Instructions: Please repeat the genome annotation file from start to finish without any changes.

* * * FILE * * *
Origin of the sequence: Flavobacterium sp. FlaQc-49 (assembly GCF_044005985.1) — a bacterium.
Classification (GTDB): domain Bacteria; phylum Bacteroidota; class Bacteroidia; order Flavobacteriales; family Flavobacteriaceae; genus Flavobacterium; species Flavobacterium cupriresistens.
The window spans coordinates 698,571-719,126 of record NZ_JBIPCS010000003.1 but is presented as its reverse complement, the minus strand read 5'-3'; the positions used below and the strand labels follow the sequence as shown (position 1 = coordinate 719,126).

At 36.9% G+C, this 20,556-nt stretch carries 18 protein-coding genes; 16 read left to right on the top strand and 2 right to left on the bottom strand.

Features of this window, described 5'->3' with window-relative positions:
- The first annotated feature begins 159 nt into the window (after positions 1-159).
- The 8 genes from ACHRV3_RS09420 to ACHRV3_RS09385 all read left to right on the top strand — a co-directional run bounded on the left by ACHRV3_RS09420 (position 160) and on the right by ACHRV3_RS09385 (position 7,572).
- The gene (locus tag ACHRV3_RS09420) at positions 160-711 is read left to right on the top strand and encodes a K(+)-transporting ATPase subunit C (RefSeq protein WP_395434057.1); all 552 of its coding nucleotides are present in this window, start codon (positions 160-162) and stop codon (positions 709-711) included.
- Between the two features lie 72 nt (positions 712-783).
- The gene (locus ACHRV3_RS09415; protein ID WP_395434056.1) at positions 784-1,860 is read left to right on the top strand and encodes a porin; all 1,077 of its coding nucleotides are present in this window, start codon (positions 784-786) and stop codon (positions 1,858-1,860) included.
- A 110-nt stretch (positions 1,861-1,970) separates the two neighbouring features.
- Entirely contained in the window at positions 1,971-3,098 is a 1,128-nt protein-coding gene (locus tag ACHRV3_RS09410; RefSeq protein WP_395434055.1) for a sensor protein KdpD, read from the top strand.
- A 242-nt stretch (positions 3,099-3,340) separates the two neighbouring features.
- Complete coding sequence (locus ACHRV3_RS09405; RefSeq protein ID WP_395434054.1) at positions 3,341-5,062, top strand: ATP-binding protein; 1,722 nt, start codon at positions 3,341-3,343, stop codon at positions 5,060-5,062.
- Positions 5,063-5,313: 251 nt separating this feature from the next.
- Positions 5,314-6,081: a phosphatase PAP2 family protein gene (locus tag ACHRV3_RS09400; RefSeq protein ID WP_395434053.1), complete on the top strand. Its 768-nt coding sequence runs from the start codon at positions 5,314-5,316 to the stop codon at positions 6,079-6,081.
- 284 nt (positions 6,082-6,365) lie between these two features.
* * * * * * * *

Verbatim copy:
Origin of the sequence: Flavobacterium sp. FlaQc-49 (assembly GCF_044005985.1) — a bacterium.
Classification (GTDB): domain Bacteria; phylum Bacteroidota; class Bacteroidia; order Flavobacteriales; family Flavobacteriaceae; genus Flavobacterium; species Flavobacterium cupriresistens.
The window spans coordinates 698,571-719,126 of record NZ_JBIPCS010000003.1 but is presented as its reverse complement, the minus strand read 5'-3'; the positions used below and the strand labels follow the sequence as shown (position 1 = coordinate 719,126).

At 36.9% G+C, this 20,556-nt stretch carries 18 protein-coding genes; 16 read left to right on the top strand and 2 right to left on the bottom strand.

Features of this window, described 5'->3' with window-relative positions:
- The first annotated feature begins 159 nt into the window (after positions 1-159).
- The 8 genes from ACHRV3_RS09420 to ACHRV3_RS09385 all read left to right on the top strand — a co-directional run bounded on the left by ACHRV3_RS09420 (position 160) and on the right by ACHRV3_RS09385 (position 7,572).
- The gene (locus tag ACHRV3_RS09420) at positions 160-711 is read left to right on the top strand and encodes a K(+)-transporting ATPase subunit C (RefSeq protein WP_395434057.1); all 552 of its coding nucleotides are present in this window, start codon (positions 160-162) and stop codon (positions 709-711) included.
- Between the two features lie 72 nt (positions 712-783).
- The gene (locus ACHRV3_RS09415; protein ID WP_395434056.1) at positions 784-1,860 is read left to right on the top strand and encodes a porin; all 1,077 of its coding nucleotides are present in this window, start codon (positions 784-786) and stop codon (positions 1,858-1,860) included.
- A 110-nt stretch (positions 1,861-1,970) separates the two neighbouring features.
- Entirely contained in the window at positions 1,971-3,098 is a 1,128-nt protein-coding gene (locus tag ACHRV3_RS09410; RefSeq protein WP_395434055.1) for a sensor protein KdpD, read from the top strand.
- A 242-nt stretch (positions 3,099-3,340) separates the two neighbouring features.
- Complete coding sequence (locus ACHRV3_RS09405; RefSeq protein ID WP_395434054.1) at positions 3,341-5,062, top strand: ATP-binding protein; 1,722 nt, start codon at positions 3,341-3,343, stop codon at positions 5,060-5,062.
- Positions 5,063-5,313: 251 nt separating this feature from the next.
- Positions 5,314-6,081: a phosphatase PAP2 family protein gene (locus tag ACHRV3_RS09400; RefSeq protein ID WP_395434053.1), complete on the top strand. Its 768-nt coding sequence runs from the start codon at positions 5,314-5,316 to the stop codon at positions 6,079-6,081.
- 284 nt (positions 6,082-6,365) lie between these two features.